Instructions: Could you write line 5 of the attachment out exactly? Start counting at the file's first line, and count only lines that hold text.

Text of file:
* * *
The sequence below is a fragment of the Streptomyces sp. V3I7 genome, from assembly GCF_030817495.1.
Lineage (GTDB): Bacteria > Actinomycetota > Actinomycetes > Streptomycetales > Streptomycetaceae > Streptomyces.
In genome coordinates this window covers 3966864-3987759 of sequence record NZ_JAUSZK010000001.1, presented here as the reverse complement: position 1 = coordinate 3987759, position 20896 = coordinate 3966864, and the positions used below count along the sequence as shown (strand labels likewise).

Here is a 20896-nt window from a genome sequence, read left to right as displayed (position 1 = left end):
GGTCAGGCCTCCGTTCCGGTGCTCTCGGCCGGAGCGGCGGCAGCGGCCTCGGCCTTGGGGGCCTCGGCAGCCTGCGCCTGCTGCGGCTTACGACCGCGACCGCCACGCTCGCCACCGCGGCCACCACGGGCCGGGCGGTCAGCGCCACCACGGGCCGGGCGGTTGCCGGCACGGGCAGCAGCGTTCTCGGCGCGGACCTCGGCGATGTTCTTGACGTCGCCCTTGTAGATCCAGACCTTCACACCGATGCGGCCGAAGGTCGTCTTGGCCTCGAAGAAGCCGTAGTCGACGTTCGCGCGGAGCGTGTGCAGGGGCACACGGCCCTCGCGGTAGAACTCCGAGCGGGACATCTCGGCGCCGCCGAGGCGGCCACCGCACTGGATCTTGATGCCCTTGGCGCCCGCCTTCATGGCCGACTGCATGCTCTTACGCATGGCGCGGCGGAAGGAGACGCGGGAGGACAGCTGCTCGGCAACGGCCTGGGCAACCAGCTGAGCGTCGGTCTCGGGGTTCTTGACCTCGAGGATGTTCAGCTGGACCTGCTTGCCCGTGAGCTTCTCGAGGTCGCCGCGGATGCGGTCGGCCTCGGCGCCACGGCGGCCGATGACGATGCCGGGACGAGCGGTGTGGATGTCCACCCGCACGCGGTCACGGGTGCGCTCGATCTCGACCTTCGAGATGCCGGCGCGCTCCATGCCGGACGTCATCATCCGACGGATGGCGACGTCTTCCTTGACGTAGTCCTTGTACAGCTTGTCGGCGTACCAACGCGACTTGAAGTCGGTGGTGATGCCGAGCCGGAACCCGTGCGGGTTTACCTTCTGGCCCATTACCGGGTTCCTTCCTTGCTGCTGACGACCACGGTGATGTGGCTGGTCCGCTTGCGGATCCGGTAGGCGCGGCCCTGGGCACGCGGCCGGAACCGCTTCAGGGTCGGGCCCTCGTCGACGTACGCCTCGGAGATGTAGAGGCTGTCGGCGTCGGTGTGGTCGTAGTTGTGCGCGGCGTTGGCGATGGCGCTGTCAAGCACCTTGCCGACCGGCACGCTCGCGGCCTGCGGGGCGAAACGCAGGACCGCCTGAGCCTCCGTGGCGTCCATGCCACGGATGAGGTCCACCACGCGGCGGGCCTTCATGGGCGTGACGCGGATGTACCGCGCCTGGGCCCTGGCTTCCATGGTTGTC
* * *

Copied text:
GGTCAGGCCTCCGTTCCGGTGCTCTCGGCCGGAGCGGCGGCAGCGGCCTCGGCCTTGGGGGCCTCGGCAGCCTGCGCCTGCTGCGGCTTACGACCGCGACCGCCACGCTCGCCACCGCGGCCACCACGGGCCGGGCGGTCAGCGCCACCACGGGCCGGGCGGTTGCCGGCACGGGCAGCAGCGTTCTCGGCGCGGACCTCGGCGATGTTCTTGACGTCGCCCTTGTAGATCCAGACCTTCACACCGATGCGGCCGAAGGTCGTCTTGGCCTCGAAGAAGCCGTAGTCGACGTTCGCGCGGAGCGTGTGCAGGGGCACACGGCCCTCGCGGTAGAACTCCGAGCGGGACATCTCGGCGCCGCCGAGGCGGCCACCGCACTGGATCTTGATGCCCTTGGCGCCCGCCTTCATGGCCGACTGCATGCTCTTACGCATGGCGCGGCGGAAGGAGACGCGGGAGGACAGCTGCTCGGCAACGGCCTGGGCAACCAGCTGAGCGTCGGTCTCGGGGTTCTTGACCTCGAGGATGTTCAGCTGGACCTGCTTGCCCGTGAGCTTCTCGAGGTCGCCGCGGATGCGGTCGGCCTCGGCGCCACGGCGGCCGATGACGATGCCGGGACGAGCGGTGTGGATGTCCACCCGCACGCGGTCACGGGTGCGCTCGATCTCGACCTTCGAGATGCCGGCGCGCTCCATGCCGGACGTCATCATCCGACGGATGGCGACGTCTTCCTTGACGTAGTCCTTGTACAGCTTGTCGGCGTACCAACGCGACTTGAAGTCGGTGGTGATGCCGAGCCGGAACCCGTGCGGGTTTACCTTCTGGCCCATTACCGGGTTCCTTCCTTGCTGCTGACGACCACGGTGATGTGGCTGGTCCGCTTGCGGATCCGGTAGGCGCGGCCCTGGGCACGCGGCCGGAACCGCTTCAGGGTCGGGCCCTCGTCGACGTACGCCTCGGAGATGTAGAGGCTGTCGGCGTCGGTGTGGTCGTAGTTGTGCGCGGCGTTGGCGATGGCGCTGTCAAGCACCTTGCCGACCGGCACGCTCGCGGCCTGCGGGGCGAAACGCAGGACCGCCTGAGCCTCCGTGGCGTCCATGCCACGGATGAGGTCCACCACGCGGCGGGCCTTCATGGGCGTGACGCGGATGTACCGCGCCTGGGCCCTGGCTTCCATGGTTGTC